The merger or closure of small hospitals might not be the best way forward for an already “centralised” English NHS, Simon Stevens has told the Commons health committee.

The NHS England chief executive’s comments mark a significant change in direction from his predecessor Sir David Nicholson, who favoured centralising most specialist services into 15-30 centres.

The change of approach could have wide-ranging implications for NHS England’s future strategy.

In his first appearance at the committee in his new role, Mr Stevens said that while some cases for centralisation were “unarguable” – such as stroke services – he did not think such an approach was always necessary.

“I think I probably have a slightly different point of view than some,” he told MPs.

“When you look at other countries and compare us to them you would say that we already have a fairly centralised hospital system.

“It may well be if we get creative about what it would take [to sustain smaller hospitals] it may not be a question of merging or closing [them] as some would seem to think.”

He said there would need to be different solutions for configurations of services in rural and urban areas and that they should be developed with their local communities.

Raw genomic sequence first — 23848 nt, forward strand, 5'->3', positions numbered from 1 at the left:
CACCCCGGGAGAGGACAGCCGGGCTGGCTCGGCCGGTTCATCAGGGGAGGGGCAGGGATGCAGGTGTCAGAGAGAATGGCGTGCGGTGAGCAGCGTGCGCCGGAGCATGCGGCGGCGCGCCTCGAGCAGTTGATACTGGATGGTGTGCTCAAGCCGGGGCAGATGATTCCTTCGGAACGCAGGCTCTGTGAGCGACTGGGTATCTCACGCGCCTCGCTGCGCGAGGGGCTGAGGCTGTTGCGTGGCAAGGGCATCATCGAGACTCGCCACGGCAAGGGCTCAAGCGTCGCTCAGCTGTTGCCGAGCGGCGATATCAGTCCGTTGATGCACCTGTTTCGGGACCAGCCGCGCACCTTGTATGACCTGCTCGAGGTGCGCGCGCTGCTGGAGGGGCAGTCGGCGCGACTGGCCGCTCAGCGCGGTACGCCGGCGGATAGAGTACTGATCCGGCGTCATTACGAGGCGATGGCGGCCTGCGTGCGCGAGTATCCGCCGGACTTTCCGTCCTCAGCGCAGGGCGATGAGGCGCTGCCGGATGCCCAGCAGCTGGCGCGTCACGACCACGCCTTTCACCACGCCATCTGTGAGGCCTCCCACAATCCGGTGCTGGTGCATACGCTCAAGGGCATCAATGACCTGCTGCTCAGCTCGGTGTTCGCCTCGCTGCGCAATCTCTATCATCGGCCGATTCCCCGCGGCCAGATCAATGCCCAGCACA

Proposals to centralise specialised services have sparked concerns that some smaller district general hospitals could lose activity, leaving patients with long distances to travel. This can have a knock-on effect on providers’ ability to maintain a full range of non-specialised services.

Mr Stevens also said told the committee that there had been an “over-extensive” view of which services should be categorised as specialised when NHS England took over responsibility for commissioning them last year.

He said some of the 143 specialised services, which include radiotherapy and chemotherapy, “could arguably be commissioned more locally” and that this would be considered as part of the development of NHS England’s five-year strategy for specialised services.

Asked about the size of the specialised commissioning overspend, revealed by HSJ to have been forecast as £450m in December, Mr Stevens said he thought the final figure for the end of 2013-14 would be “close to £400m”.

He said the main reason had been the “misclassification” of activity between specialised and CCG commissioned services.

Devon MP Sarah Wollaston asked whether there would be a further transfer of funds between CCGs and NHS England following the clawback of £600m from CCGs during 2013.

Mr Stevens said he did not think there would be “a re-rebase lining of specialised commissioning budgets in the way they were in 2013-14”.

He added: “I don’t want to put CCGs in that position but we have got some further due diligence to do before I am able to say [conclusively].”